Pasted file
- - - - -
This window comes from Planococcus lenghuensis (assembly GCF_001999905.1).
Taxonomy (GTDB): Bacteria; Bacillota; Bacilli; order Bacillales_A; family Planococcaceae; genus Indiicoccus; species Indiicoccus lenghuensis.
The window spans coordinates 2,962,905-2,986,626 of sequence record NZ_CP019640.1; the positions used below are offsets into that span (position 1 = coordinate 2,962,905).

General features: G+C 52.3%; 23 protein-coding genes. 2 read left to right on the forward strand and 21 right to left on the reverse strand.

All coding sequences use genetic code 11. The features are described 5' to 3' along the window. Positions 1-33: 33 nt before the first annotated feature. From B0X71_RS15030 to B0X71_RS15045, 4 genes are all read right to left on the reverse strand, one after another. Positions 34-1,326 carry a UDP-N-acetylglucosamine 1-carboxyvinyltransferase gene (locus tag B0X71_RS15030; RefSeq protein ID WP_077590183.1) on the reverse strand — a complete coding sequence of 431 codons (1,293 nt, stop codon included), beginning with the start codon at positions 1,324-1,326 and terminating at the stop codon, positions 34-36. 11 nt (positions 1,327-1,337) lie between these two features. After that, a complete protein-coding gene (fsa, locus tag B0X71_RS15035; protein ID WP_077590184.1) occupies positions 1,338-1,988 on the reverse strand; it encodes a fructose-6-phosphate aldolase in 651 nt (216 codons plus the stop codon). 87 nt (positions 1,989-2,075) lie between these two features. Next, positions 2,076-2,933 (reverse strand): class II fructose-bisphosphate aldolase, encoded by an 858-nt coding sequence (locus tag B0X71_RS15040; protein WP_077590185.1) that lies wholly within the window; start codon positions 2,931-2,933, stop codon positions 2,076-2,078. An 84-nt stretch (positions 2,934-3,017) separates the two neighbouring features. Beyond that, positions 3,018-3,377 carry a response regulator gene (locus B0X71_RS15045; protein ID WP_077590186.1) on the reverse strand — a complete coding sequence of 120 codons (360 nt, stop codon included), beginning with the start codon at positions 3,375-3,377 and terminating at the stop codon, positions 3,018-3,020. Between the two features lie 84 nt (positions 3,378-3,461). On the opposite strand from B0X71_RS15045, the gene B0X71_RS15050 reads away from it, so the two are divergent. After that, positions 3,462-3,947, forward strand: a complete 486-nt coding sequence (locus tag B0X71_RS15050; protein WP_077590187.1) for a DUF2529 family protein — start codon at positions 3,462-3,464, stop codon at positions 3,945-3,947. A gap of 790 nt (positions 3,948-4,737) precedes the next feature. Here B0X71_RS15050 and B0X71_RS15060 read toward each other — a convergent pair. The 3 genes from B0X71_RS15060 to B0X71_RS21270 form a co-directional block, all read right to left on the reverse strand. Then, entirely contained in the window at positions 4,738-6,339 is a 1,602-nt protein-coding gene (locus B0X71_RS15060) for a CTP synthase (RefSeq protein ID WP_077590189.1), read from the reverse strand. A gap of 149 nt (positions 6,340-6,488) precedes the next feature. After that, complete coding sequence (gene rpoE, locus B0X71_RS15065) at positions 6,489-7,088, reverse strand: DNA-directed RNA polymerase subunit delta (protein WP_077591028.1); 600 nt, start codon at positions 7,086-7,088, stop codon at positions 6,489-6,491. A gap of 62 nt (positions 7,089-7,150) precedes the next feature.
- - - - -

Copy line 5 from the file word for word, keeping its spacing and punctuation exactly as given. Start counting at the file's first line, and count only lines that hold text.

All coding sequences use genetic code 11. The features are described 5' to 3' along the window. Positions 1-33: 33 nt before the first annotated feature. From B0X71_RS15030 to B0X71_RS15045, 4 genes are all read right to left on the reverse strand, one after another. Positions 34-1,326 carry a UDP-N-acetylglucosamine 1-carboxyvinyltransferase gene (locus tag B0X71_RS15030; RefSeq protein ID WP_077590183.1) on the reverse strand — a complete coding sequence of 431 codons (1,293 nt, stop codon included), beginning with the start codon at positions 1,324-1,326 and terminating at the stop codon, positions 34-36. 11 nt (positions 1,327-1,337) lie between these two features. After that, a complete protein-coding gene (fsa, locus tag B0X71_RS15035; protein ID WP_077590184.1) occupies positions 1,338-1,988 on the reverse strand; it encodes a fructose-6-phosphate aldolase in 651 nt (216 codons plus the stop codon). 87 nt (positions 1,989-2,075) lie between these two features. Next, positions 2,076-2,933 (reverse strand): class II fructose-bisphosphate aldolase, encoded by an 858-nt coding sequence (locus tag B0X71_RS15040; protein WP_077590185.1) that lies wholly within the window; start codon positions 2,931-2,933, stop codon positions 2,076-2,078. An 84-nt stretch (positions 2,934-3,017) separates the two neighbouring features. Beyond that, positions 3,018-3,377 carry a response regulator gene (locus B0X71_RS15045; protein ID WP_077590186.1) on the reverse strand — a complete coding sequence of 120 codons (360 nt, stop codon included), beginning with the start codon at positions 3,375-3,377 and terminating at the stop codon, positions 3,018-3,020. Between the two features lie 84 nt (positions 3,378-3,461). On the opposite strand from B0X71_RS15045, the gene B0X71_RS15050 reads away from it, so the two are divergent. After that, positions 3,462-3,947, forward strand: a complete 486-nt coding sequence (locus tag B0X71_RS15050; protein WP_077590187.1) for a DUF2529 family protein — start codon at positions 3,462-3,464, stop codon at positions 3,945-3,947. A gap of 790 nt (positions 3,948-4,737) precedes the next feature. Here B0X71_RS15050 and B0X71_RS15060 read toward each other — a convergent pair. The 3 genes from B0X71_RS15060 to B0X71_RS21270 form a co-directional block, all read right to left on the reverse strand. Then, entirely contained in the window at positions 4,738-6,339 is a 1,602-nt protein-coding gene (locus B0X71_RS15060) for a CTP synthase (RefSeq protein ID WP_077590189.1), read from the reverse strand. A gap of 149 nt (positions 6,340-6,488) precedes the next feature. After that, complete coding sequence (gene rpoE, locus B0X71_RS15065) at positions 6,489-7,088, reverse strand: DNA-directed RNA polymerase subunit delta (protein WP_077591028.1); 600 nt, start codon at positions 7,086-7,088, stop codon at positions 6,489-6,491. A gap of 62 nt (positions 7,089-7,150) precedes the next feature.